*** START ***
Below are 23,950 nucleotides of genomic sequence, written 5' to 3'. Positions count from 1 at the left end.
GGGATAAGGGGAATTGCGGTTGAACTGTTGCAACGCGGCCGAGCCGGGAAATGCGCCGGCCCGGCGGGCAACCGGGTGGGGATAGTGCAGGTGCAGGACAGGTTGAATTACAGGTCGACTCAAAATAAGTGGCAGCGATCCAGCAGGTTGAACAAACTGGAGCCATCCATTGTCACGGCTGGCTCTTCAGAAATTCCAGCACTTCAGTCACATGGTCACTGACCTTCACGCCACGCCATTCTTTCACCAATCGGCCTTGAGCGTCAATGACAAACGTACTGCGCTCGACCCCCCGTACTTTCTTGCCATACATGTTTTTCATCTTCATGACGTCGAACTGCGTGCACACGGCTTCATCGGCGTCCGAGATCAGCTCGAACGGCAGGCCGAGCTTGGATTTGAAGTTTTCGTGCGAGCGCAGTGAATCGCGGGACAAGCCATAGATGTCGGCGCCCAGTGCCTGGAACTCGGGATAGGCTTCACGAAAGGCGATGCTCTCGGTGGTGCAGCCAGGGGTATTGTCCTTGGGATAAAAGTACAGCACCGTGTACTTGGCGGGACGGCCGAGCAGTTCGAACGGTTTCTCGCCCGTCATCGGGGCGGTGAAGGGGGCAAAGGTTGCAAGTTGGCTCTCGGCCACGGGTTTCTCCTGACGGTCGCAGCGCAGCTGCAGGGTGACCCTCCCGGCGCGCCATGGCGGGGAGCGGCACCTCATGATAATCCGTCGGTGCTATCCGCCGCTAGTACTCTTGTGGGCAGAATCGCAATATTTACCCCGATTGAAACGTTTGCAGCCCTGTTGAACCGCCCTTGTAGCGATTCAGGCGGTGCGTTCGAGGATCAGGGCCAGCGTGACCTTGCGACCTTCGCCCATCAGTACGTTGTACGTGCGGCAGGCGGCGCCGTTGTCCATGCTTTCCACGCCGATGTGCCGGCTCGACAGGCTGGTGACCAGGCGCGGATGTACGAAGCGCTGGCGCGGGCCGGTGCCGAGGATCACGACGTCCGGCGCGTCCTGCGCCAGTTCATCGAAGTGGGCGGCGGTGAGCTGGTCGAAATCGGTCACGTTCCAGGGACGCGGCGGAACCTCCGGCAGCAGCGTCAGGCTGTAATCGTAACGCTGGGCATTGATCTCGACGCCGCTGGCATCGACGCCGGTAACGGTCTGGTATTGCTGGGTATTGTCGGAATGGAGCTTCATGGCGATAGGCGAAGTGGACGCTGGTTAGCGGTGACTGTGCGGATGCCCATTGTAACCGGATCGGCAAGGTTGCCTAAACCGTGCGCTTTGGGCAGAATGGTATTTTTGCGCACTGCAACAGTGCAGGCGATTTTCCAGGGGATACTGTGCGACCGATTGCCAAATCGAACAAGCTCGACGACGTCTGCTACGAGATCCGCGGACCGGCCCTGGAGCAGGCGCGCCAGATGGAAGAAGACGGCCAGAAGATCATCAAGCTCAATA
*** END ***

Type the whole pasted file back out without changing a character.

Below are 23,950 nucleotides of genomic sequence, written 5' to 3'. Positions count from 1 at the left end.
GGGATAAGGGGAATTGCGGTTGAACTGTTGCAACGCGGCCGAGCCGGGAAATGCGCCGGCCCGGCGGGCAACCGGGTGGGGATAGTGCAGGTGCAGGACAGGTTGAATTACAGGTCGACTCAAAATAAGTGGCAGCGATCCAGCAGGTTGAACAAACTGGAGCCATCCATTGTCACGGCTGGCTCTTCAGAAATTCCAGCACTTCAGTCACATGGTCACTGACCTTCACGCCACGCCATTCTTTCACCAATCGGCCTTGAGCGTCAATGACAAACGTACTGCGCTCGACCCCCCGTACTTTCTTGCCATACATGTTTTTCATCTTCATGACGTCGAACTGCGTGCACACGGCTTCATCGGCGTCCGAGATCAGCTCGAACGGCAGGCCGAGCTTGGATTTGAAGTTTTCGTGCGAGCGCAGTGAATCGCGGGACAAGCCATAGATGTCGGCGCCCAGTGCCTGGAACTCGGGATAGGCTTCACGAAAGGCGATGCTCTCGGTGGTGCAGCCAGGGGTATTGTCCTTGGGATAAAAGTACAGCACCGTGTACTTGGCGGGACGGCCGAGCAGTTCGAACGGTTTCTCGCCCGTCATCGGGGCGGTGAAGGGGGCAAAGGTTGCAAGTTGGCTCTCGGCCACGGGTTTCTCCTGACGGTCGCAGCGCAGCTGCAGGGTGACCCTCCCGGCGCGCCATGGCGGGGAGCGGCACCTCATGATAATCCGTCGGTGCTATCCGCCGCTAGTACTCTTGTGGGCAGAATCGCAATATTTACCCCGATTGAAACGTTTGCAGCCCTGTTGAACCGCCCTTGTAGCGATTCAGGCGGTGCGTTCGAGGATCAGGGCCAGCGTGACCTTGCGACCTTCGCCCATCAGTACGTTGTACGTGCGGCAGGCGGCGCCGTTGTCCATGCTTTCCACGCCGATGTGCCGGCTCGACAGGCTGGTGACCAGGCGCGGATGTACGAAGCGCTGGCGCGGGCCGGTGCCGAGGATCACGACGTCCGGCGCGTCCTGCGCCAGTTCATCGAAGTGGGCGGCGGTGAGCTGGTCGAAATCGGTCACGTTCCAGGGACGCGGCGGAACCTCCGGCAGCAGCGTCAGGCTGTAATCGTAACGCTGGGCATTGATCTCGACGCCGCTGGCATCGACGCCGGTAACGGTCTGGTATTGCTGGGTATTGTCGGAATGGAGCTTCATGGCGATAGGCGAAGTGGACGCTGGTTAGCGGTGACTGTGCGGATGCCCATTGTAACCGGATCGGCAAGGTTGCCTAAACCGTGCGCTTTGGGCAGAATGGTATTTTTGCGCACTGCAACAGTGCAGGCGATTTTCCAGGGGATACTGTGCGACCGATTGCCAAATCGAACAAGCTCGACGACGTCTGCTACGAGATCCGCGGACCGGCCCTGGAGCAGGCGCGCCAGATGGAAGAAGACGGCCAGAAGATCATCAAGCTCAATA